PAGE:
A 'hello world' VB.NET program

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Creating a tab

  • Add a new class to your project and name it MyCustomUI.
  • Add the following code to your class
  1. Imports LogismiX.Interop.DynamicRibbonX
  2. Imports LogismiX.DynamicRibbonX.Core
  4. Public Class MyCustomUI
  5.     Dim _customUI As rxCustomUI
  7.     Public Sub New()
  8.         ' Instantiate a new rxCustomUI in context 'my_vb_context'
  9.         _customUI = rxCustomUI.create("my_vb_context", "My VB.NET context!")
  11.         ' Cache a reference to the customUI's ribbon
  12.         Dim myRibbon As rxRibbon = _customUI.ribbon
  14.         ' Create a new tab and label it 'My VB Tab'
  15.         Dim myTab As rxTab = New rxTab()
  16.         myTab.label = "My VB Tab"
  18.         ' Add the tab to myRibbon's tabs
  19.         myRibbon.tabs.add(myTab)
  21.         ' Render the UI
  22.         _customUI.refresh()
  24.     End Sub
  26. End Class
  • Modify class ThisAddin in ThisAddin.vb as follows
  1. Public Class ThisAddIn
  3.     Private _myCustomUI As MyCustomUI
  5.     Private Sub ThisAddIn_Startup() Handles Me.Startup
  6.         _myCustomUI = New MyCustomUI()
  7.     End Sub
  9.     Private Sub ThisAddIn_Shutdown() Handles Me.Shutdown
  11.     End Sub
  13. End Class
  • Run the add-in. If everything went according to plan a new tab labeled 'My VB Tab' will appear when the application starts

Code Analysis

  1. ' Instantiate a new rxCustomUI in context 'my_vb_context'
  2. _customUI = rxCustomUI.create("my_vb_context", "My VB.NET context!")

rxCustomUI is at the top of the object model hierarchy. Here we instantiate a new rxCustomUI object in a new context with id 'my_vb_context' and description 'My VB.NET context!'

  1. ' Cache a reference to the customUI's ribbon
  2. Dim myRibbon As rxRibbon = _customUI.ribbon

Each rxCustomUI object owns a unique rxRibbon object. Here, we are caching a reference to the rxRibbon object of _customUI

  1. ' Create a new tab and label it 'My VB Tab'
  2. Dim myTab As rxTab = New rxTab()
  3. myTab.label = "My VB Tab"

Here, we create a new rxTab object and give it a label

  1. ' Add the tab to myRibbon's tabs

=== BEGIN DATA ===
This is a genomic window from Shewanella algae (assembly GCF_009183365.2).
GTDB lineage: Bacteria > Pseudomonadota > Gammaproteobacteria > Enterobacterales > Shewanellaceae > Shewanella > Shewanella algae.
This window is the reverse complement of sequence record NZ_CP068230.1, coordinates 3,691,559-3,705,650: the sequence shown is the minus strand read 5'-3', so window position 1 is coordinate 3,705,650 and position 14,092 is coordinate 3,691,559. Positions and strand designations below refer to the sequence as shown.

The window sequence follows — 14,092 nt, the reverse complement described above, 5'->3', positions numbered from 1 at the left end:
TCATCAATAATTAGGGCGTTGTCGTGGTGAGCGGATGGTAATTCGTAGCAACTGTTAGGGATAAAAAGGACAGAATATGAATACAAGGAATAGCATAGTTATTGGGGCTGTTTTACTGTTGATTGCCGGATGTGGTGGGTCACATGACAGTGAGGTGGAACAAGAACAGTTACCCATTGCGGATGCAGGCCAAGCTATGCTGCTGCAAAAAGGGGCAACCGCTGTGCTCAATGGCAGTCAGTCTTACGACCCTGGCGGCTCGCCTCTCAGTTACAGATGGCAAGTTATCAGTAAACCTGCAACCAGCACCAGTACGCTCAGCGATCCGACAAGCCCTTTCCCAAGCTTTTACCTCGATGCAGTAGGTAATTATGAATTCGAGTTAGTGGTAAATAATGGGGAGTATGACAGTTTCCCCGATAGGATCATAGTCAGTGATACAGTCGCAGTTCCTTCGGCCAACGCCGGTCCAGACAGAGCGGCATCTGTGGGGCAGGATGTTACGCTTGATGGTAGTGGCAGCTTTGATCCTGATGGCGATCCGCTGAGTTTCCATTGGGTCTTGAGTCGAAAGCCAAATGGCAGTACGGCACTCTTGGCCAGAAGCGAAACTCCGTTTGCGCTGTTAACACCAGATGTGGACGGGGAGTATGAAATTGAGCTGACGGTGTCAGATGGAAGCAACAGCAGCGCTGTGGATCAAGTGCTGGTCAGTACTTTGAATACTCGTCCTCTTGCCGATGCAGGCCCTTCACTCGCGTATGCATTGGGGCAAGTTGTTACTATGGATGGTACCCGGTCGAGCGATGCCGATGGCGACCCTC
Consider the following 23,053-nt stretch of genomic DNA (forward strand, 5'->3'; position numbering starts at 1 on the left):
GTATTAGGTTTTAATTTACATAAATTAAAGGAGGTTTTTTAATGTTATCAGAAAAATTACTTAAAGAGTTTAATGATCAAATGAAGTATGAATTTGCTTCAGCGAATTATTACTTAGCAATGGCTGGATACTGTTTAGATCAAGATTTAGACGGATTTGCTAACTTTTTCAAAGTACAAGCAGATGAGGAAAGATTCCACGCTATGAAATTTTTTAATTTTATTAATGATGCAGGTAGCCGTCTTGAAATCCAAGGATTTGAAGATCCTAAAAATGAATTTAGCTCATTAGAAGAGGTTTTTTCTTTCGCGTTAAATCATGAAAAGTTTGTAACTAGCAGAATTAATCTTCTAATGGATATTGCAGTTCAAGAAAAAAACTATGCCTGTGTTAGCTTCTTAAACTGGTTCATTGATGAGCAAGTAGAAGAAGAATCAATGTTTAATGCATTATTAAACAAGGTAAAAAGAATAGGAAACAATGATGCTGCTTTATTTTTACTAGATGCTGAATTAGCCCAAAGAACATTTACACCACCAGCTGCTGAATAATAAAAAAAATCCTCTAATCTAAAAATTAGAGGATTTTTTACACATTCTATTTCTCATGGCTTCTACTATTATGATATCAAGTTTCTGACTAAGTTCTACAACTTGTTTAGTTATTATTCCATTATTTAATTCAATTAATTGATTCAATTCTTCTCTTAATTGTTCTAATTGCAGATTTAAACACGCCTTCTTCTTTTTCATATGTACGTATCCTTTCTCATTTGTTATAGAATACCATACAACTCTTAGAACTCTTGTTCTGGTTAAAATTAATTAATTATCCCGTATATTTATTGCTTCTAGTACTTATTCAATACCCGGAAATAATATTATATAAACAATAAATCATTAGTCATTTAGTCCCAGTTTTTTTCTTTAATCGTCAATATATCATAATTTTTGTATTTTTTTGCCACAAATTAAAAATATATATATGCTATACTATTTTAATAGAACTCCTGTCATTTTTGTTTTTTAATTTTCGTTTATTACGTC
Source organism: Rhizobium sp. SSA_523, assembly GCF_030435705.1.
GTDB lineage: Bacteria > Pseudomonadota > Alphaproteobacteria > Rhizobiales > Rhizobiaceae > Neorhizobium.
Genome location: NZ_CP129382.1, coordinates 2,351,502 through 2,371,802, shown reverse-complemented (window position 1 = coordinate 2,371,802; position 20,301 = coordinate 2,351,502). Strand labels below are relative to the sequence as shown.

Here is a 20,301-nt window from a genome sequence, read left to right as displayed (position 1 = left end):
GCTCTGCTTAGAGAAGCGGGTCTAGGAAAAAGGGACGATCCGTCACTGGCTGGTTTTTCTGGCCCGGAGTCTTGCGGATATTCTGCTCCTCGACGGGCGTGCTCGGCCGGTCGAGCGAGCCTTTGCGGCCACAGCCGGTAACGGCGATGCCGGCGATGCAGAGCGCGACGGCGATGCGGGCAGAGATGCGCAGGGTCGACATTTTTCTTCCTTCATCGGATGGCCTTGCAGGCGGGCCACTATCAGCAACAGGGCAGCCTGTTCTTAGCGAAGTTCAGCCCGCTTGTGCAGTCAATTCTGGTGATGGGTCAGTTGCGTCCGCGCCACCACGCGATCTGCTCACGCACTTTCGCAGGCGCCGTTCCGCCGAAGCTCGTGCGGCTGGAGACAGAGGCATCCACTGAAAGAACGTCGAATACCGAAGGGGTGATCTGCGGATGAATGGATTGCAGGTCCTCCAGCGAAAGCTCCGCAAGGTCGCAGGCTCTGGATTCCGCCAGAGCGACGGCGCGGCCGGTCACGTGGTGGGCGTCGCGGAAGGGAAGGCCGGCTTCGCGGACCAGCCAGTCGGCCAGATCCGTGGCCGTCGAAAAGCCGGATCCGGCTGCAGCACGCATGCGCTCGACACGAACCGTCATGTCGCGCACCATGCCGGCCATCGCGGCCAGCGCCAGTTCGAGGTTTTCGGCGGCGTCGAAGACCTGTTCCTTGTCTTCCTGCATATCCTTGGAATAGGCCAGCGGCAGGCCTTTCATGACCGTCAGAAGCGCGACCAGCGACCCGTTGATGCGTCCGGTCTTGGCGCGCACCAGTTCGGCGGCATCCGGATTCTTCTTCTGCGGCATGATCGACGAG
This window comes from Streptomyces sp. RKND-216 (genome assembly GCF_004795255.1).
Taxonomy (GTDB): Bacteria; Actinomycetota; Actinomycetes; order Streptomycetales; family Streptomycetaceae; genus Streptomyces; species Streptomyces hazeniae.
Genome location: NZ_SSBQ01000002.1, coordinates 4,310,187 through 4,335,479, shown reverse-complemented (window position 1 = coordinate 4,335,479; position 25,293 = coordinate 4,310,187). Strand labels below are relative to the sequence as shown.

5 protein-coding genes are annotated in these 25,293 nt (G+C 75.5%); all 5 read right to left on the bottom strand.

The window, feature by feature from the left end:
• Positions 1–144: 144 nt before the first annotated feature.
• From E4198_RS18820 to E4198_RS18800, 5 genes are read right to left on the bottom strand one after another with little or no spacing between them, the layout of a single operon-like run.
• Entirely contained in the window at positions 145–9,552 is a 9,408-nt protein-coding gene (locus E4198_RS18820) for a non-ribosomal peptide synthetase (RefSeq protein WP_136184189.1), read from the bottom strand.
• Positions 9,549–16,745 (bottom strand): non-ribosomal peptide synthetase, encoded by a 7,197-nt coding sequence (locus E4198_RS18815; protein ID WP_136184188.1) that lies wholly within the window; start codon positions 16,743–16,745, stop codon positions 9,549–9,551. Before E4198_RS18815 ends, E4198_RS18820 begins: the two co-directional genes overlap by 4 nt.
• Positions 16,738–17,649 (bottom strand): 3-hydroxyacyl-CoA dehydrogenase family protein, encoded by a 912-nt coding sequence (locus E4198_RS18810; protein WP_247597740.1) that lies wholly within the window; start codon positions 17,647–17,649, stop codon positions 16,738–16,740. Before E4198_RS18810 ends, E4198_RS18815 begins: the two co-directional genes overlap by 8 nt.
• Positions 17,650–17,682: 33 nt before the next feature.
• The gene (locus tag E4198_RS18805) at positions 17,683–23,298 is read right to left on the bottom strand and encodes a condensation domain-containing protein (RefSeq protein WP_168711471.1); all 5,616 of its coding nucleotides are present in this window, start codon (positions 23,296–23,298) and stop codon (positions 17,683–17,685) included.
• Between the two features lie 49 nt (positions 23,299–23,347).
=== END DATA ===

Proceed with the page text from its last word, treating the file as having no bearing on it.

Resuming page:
2. myRibbon.tabs.add(myTab)

Each rxRibbon object has a collection of rxTab object (accessible through its tabs property). Here we add the tab we created above to our ribbon's tabs

  1. ' Render the UI
  2. _customUI.refresh()

To ensure optimal performance, UI updates always take place in two steps:

  1. Update the target rxCustomUI state, which we have done above
  2. Render the updated UI, which we are doing here


  • rxCustomUI contexts are identified by their unique context ids (e.g. 'my_vb_context' above). When an rxCustomUI is created with a contextId that doesn't correspond to an existing context, the context gets created. Otherwise the rxCustomUI joins the context and shares its state with other rxCustomUIs in it.
  • You can use rxCustomUI.clear to clear a context's state

Making our code more compact

The Ribbon Commander API is composable, which we can take advantage to make our code more compact:

  1. Public Class MyCustomUI
  2.     Dim _customUI As rxCustomUI
  4.     Public Sub New()
  5.         ' Instantiate a new rxCustomUI in context 'my_vb_context'
  6.         _customUI = rxCustomUI.create("my_vb_context", "My VB.NET context!")
  8.         With _customUI
  9.             ' Clear old state in the context
  10.             .clear()
  12.             ' Add a new tab and label it 
  13.             With .ribbon.tabs.add(New rxTab())
  14.                 .label = "My VB Tab"
  15.             End With
  17.             ' Render the UI
  18.             .refresh()
  19.         End With
  20.     End Sub
  22. End Class